Intriguing archeology together with breathtaking sceneries of green Andean mountains and high waterfalls, clean air and the best hammocks in Colombia. San Agustín in the Colombian Andes tops my favourite destinations in Colombia. Hundreds of 3000 years old statues comprise the largest archeological site in South America, a UNESCO world heritage site since 1995.
There are at least 500 statues in and around the archeological park of San Agustín. The biggest statue is seven meters high. Some with remains of painting. Many are anthropomorphic figures, some realistic depictions of humans as well as sacred animals, like the eagle, jaguar and frog. Others masked monster-like creatures or gods.
Very little is known about the pre-Columbian and pre-Incaic civilisations behind the statues in San Agustín. This culture appeared 1000BC and flourished from the 1st to 8th century. But no written language has been found and they disappeared centuries before the arrival of the Europeans.
A horse back ride took us to the sites El Tablón, La Pelota, El Purutal and La Chaquira.
Others not so tender. But this one still has remains of the colourful painting that once covered the statues.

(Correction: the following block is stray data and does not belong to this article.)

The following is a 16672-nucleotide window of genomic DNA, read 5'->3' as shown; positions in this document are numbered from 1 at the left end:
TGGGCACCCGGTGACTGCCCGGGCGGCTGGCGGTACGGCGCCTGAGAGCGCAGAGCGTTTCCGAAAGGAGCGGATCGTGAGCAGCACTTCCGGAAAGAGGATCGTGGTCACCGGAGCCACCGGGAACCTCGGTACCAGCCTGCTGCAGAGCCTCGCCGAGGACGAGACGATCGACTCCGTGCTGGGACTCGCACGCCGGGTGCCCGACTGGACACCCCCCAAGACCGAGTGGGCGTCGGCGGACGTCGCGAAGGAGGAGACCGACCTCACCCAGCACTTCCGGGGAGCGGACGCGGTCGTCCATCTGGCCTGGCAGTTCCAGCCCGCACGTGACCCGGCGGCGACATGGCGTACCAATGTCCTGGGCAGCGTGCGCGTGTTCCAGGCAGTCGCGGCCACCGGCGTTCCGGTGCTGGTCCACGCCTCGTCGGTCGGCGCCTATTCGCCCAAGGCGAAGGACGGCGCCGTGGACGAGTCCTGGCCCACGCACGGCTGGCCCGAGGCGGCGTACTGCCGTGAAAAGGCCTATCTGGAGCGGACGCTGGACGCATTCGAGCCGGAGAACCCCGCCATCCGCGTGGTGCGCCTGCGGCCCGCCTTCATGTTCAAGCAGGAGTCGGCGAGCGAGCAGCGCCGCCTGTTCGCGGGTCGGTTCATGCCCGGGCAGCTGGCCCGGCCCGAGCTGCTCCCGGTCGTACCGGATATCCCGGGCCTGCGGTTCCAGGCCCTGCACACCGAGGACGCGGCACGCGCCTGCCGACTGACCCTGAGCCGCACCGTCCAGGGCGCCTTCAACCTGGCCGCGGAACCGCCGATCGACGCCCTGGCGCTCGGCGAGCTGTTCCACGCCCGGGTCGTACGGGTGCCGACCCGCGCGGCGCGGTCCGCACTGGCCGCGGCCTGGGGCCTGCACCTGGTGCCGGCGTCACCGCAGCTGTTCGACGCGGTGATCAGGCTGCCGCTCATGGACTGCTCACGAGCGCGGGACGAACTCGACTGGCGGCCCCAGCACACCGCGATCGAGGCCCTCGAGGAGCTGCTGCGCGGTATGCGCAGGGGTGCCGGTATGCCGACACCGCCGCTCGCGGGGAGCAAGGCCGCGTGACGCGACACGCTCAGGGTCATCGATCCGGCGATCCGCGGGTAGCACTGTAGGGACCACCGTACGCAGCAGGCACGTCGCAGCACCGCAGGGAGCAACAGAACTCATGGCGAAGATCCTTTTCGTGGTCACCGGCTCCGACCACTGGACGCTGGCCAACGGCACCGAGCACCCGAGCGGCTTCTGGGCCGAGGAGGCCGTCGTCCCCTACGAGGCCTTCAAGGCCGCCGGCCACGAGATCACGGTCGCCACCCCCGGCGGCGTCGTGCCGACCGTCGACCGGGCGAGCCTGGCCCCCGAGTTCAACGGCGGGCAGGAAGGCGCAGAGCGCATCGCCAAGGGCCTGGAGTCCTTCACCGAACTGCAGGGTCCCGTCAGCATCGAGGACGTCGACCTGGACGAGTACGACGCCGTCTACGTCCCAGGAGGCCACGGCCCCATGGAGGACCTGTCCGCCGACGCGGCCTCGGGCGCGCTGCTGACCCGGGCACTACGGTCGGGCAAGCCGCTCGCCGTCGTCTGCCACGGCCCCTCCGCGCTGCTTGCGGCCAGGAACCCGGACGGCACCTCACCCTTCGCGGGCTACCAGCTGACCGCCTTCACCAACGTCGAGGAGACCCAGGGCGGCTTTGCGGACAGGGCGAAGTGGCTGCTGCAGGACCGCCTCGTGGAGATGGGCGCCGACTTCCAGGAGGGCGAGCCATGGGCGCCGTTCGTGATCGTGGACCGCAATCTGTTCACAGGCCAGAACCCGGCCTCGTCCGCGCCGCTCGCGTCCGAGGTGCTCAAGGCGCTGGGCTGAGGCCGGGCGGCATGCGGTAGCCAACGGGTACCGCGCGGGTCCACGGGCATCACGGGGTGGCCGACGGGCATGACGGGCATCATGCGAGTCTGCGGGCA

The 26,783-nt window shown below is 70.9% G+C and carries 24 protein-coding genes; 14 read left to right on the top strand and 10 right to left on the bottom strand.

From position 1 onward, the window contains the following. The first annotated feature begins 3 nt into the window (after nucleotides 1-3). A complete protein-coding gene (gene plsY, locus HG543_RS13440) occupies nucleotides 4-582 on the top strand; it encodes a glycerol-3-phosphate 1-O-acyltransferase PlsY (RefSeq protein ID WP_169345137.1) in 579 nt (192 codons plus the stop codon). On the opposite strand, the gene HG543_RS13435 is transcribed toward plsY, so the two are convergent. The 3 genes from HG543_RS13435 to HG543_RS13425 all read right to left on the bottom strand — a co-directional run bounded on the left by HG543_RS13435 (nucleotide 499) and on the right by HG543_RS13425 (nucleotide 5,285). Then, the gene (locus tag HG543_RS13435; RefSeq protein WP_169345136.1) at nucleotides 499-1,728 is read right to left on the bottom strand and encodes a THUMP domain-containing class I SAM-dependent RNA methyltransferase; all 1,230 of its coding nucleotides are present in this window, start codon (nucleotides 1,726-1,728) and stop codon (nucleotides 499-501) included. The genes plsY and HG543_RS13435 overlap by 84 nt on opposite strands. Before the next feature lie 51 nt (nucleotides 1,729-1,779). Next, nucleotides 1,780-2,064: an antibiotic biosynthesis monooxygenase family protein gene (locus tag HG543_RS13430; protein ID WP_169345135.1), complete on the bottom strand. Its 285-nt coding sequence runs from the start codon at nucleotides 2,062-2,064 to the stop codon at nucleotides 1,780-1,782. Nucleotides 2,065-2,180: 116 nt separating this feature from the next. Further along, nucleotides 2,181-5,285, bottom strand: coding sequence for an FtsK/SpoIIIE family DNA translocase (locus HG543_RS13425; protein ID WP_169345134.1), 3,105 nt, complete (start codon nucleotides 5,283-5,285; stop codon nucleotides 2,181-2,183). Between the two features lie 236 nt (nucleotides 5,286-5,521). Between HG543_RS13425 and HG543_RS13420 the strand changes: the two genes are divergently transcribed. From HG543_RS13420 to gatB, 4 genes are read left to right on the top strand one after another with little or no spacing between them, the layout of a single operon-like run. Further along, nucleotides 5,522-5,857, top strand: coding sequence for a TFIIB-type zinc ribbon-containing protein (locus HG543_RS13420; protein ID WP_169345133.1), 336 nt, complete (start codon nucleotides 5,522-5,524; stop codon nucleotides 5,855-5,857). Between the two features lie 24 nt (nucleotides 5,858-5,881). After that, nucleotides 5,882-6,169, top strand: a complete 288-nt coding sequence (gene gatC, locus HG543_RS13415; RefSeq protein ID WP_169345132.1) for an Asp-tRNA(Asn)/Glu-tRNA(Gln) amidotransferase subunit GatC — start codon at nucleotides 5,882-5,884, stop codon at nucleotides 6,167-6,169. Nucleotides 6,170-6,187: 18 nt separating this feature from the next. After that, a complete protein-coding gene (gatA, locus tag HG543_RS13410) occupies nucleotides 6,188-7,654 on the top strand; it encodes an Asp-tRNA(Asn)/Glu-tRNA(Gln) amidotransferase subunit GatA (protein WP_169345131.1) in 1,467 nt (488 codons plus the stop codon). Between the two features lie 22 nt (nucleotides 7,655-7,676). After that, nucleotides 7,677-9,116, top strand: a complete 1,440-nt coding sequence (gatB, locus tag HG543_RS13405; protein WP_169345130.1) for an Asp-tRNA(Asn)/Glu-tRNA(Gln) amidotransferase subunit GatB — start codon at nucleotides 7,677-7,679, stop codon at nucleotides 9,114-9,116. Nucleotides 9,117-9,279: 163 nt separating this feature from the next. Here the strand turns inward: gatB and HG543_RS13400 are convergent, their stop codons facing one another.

There were so many butterflies in San Agustín. Like this transparent Greta Oto, or Glasswinged butterfly. Their wings almost don’t reflect any light, but let the spectra from infrared to ultraviolet lights travel right through them.
Hostel Alto de los Andaquíes, a hammock paradise with walking distance to the village and to the archeological park.
If you have three days in San Agustín, there’s time to spend the first day in the archeological park, (3 km from San Agustín town and very near hostal Andquíes), and the archeological museum, where smaller statues, jewelry and pottery are exhibited. Spend the second day horse back riding to four stunning archeological sites El Tablón, La Chaquira, La Pelota and El Purutal. The third day (with soar muscles from the ride), take a jeep ride to the more distant archeological sites La Parada, Quinchana, El Jabón, Naranjos and Quebradillas as well as to El Estrecho of the Magdalena River.